BioE Seminar: Engineering Human Microvasculature in Inflammatory and Fibrotic Disease

Thursday, February 6, 2020

12:00 pm - 1:00 pm
Fitzpatrick Center Schiciano Auditorium Side B, room 1466

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Presenter

Anjelicia Gonzalez, Associate Professor, Biomedical Engineering, Yale University

Abstract: Microvascular dysfunction and disintegration is key to the genesis and progression of many diseases of capillary rich organs. Such organs include skin, kidney, heart and lungs, each abundant in microvasculature, and enriched in microvascular mural cells known as pericytes. The pericyte-elaborated basement membrane, while considered an important regulator of microvascular stability, has been inadequately characterized in the healthy, inflamed or fibrotic state. Further, in vivo systems have demonstrated that pericytes are capable of vascular destabilization and migration for the microvessel into the interstitial tissue during fibrosis, though mechanisms driving this activity have not been well elucidated.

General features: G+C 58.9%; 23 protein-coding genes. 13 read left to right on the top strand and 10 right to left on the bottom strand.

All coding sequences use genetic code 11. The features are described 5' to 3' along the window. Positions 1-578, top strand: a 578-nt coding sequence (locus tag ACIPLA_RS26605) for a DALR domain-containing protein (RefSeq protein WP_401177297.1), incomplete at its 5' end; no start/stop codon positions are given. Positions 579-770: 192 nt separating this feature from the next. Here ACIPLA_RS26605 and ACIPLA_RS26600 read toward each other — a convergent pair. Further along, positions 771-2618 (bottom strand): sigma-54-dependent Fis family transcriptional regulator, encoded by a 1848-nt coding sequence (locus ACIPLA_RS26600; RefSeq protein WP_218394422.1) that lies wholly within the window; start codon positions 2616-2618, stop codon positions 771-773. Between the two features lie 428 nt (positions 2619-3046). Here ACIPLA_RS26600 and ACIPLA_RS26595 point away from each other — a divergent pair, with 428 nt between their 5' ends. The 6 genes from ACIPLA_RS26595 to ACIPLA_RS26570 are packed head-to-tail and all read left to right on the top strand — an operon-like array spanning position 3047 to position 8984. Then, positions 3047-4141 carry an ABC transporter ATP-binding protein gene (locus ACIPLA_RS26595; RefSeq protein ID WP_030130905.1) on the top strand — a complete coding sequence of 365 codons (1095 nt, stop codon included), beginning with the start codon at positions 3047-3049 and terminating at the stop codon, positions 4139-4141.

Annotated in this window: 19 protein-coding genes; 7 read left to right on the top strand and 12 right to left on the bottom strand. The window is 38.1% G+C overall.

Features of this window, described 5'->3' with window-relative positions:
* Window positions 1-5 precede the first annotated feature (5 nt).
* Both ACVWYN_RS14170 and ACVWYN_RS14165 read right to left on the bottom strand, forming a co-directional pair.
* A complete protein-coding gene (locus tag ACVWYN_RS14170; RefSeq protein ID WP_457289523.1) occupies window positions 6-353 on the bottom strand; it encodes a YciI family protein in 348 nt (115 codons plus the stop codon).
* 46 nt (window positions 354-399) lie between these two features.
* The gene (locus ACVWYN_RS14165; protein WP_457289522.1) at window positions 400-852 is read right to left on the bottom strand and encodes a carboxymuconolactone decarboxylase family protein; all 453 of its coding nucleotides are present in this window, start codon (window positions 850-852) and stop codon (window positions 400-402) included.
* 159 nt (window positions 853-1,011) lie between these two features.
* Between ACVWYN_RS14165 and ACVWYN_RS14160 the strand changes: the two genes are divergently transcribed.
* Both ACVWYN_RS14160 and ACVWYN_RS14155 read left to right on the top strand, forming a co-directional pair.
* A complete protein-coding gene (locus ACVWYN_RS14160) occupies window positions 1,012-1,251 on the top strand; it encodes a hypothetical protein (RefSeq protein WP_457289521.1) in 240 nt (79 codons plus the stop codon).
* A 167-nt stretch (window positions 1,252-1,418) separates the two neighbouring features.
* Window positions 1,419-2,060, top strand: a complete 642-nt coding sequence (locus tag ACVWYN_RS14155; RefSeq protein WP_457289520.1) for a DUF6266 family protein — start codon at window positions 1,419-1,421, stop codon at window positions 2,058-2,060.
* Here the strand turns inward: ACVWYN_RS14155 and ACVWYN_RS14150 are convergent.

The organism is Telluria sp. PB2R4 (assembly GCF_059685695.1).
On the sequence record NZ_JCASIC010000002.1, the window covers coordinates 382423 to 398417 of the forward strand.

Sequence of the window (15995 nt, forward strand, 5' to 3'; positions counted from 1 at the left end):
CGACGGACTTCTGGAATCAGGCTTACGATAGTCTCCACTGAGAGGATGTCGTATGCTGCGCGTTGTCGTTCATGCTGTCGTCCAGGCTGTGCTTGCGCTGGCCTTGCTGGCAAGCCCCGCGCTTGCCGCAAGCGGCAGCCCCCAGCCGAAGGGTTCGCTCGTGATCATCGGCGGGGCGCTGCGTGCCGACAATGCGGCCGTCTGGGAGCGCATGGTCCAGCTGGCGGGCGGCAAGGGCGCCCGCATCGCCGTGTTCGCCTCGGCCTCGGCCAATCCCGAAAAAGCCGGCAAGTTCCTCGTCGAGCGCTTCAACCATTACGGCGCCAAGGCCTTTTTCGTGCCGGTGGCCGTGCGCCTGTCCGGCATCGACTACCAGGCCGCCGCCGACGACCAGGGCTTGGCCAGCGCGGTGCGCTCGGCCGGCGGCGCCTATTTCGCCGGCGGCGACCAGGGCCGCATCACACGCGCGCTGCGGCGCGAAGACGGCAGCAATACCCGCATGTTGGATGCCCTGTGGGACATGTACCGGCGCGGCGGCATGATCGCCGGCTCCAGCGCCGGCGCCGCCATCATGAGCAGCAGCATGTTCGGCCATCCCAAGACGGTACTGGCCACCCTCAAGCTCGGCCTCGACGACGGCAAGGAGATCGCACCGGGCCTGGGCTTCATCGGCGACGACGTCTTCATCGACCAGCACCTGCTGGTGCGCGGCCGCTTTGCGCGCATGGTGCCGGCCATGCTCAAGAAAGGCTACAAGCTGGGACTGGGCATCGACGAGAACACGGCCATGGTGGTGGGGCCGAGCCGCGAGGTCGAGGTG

Contact

King, Pamela
919-660-5335
pamela.king@duke.edu